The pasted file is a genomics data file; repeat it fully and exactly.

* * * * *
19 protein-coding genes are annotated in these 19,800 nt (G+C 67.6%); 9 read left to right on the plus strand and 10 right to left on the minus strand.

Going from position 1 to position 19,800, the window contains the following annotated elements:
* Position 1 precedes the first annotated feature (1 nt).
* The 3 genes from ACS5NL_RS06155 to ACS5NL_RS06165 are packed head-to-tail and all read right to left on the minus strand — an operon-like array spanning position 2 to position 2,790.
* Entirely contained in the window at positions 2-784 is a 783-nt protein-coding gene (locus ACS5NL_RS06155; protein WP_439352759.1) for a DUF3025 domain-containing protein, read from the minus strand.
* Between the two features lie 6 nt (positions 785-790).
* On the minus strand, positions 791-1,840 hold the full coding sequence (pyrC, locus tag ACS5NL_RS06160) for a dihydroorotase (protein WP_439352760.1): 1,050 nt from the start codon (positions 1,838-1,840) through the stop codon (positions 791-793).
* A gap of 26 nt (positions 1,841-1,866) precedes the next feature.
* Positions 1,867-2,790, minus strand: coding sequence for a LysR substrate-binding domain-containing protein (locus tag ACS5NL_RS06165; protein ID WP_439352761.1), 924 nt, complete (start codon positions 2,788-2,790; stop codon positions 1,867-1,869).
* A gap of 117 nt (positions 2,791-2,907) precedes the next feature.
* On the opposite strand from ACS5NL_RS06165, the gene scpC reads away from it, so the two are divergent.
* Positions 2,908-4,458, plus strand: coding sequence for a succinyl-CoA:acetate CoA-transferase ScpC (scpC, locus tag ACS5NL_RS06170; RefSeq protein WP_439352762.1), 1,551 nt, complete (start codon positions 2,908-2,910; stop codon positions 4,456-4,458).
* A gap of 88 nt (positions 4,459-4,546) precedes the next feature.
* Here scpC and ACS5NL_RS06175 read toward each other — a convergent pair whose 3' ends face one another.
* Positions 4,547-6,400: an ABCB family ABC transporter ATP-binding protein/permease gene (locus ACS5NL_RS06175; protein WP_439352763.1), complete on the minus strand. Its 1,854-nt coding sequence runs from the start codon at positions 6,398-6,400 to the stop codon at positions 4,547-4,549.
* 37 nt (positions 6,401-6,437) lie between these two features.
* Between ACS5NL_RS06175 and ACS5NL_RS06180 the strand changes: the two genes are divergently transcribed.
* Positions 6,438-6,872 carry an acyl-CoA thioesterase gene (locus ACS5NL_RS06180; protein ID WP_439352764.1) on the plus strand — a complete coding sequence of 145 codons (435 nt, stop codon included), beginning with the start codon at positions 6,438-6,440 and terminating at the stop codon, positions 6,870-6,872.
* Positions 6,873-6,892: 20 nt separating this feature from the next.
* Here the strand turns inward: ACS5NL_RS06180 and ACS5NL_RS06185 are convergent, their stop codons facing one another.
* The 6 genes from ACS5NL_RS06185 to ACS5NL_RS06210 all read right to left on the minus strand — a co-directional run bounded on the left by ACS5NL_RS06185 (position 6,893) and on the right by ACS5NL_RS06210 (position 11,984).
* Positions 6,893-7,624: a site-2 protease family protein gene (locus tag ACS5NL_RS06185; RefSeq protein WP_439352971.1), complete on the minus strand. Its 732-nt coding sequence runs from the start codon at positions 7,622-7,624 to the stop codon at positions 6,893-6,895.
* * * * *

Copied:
19 protein-coding genes are annotated in these 19,800 nt (G+C 67.6%); 9 read left to right on the plus strand and 10 right to left on the minus strand.

Going from position 1 to position 19,800, the window contains the following annotated elements:
* Position 1 precedes the first annotated feature (1 nt).
* The 3 genes from ACS5NL_RS06155 to ACS5NL_RS06165 are packed head-to-tail and all read right to left on the minus strand — an operon-like array spanning position 2 to position 2,790.
* Entirely contained in the window at positions 2-784 is a 783-nt protein-coding gene (locus ACS5NL_RS06155; protein WP_439352759.1) for a DUF3025 domain-containing protein, read from the minus strand.
* Between the two features lie 6 nt (positions 785-790).
* On the minus strand, positions 791-1,840 hold the full coding sequence (pyrC, locus tag ACS5NL_RS06160) for a dihydroorotase (protein WP_439352760.1): 1,050 nt from the start codon (positions 1,838-1,840) through the stop codon (positions 791-793).
* A gap of 26 nt (positions 1,841-1,866) precedes the next feature.
* Positions 1,867-2,790, minus strand: coding sequence for a LysR substrate-binding domain-containing protein (locus tag ACS5NL_RS06165; protein ID WP_439352761.1), 924 nt, complete (start codon positions 2,788-2,790; stop codon positions 1,867-1,869).
* A gap of 117 nt (positions 2,791-2,907) precedes the next feature.
* On the opposite strand from ACS5NL_RS06165, the gene scpC reads away from it, so the two are divergent.
* Positions 2,908-4,458, plus strand: coding sequence for a succinyl-CoA:acetate CoA-transferase ScpC (scpC, locus tag ACS5NL_RS06170; RefSeq protein WP_439352762.1), 1,551 nt, complete (start codon positions 2,908-2,910; stop codon positions 4,456-4,458).
* A gap of 88 nt (positions 4,459-4,546) precedes the next feature.
* Here scpC and ACS5NL_RS06175 read toward each other — a convergent pair whose 3' ends face one another.
* Positions 4,547-6,400: an ABCB family ABC transporter ATP-binding protein/permease gene (locus ACS5NL_RS06175; protein WP_439352763.1), complete on the minus strand. Its 1,854-nt coding sequence runs from the start codon at positions 6,398-6,400 to the stop codon at positions 4,547-4,549.
* 37 nt (positions 6,401-6,437) lie between these two features.
* Between ACS5NL_RS06175 and ACS5NL_RS06180 the strand changes: the two genes are divergently transcribed.
* Positions 6,438-6,872 carry an acyl-CoA thioesterase gene (locus ACS5NL_RS06180; protein ID WP_439352764.1) on the plus strand — a complete coding sequence of 145 codons (435 nt, stop codon included), beginning with the start codon at positions 6,438-6,440 and terminating at the stop codon, positions 6,870-6,872.
* Positions 6,873-6,892: 20 nt separating this feature from the next.
* Here the strand turns inward: ACS5NL_RS06180 and ACS5NL_RS06185 are convergent, their stop codons facing one another.
* The 6 genes from ACS5NL_RS06185 to ACS5NL_RS06210 all read right to left on the minus strand — a co-directional run bounded on the left by ACS5NL_RS06185 (position 6,893) and on the right by ACS5NL_RS06210 (position 11,984).
* Positions 6,893-7,624: a site-2 protease family protein gene (locus tag ACS5NL_RS06185; RefSeq protein WP_439352971.1), complete on the minus strand. Its 732-nt coding sequence runs from the start codon at positions 7,622-7,624 to the stop codon at positions 6,893-6,895.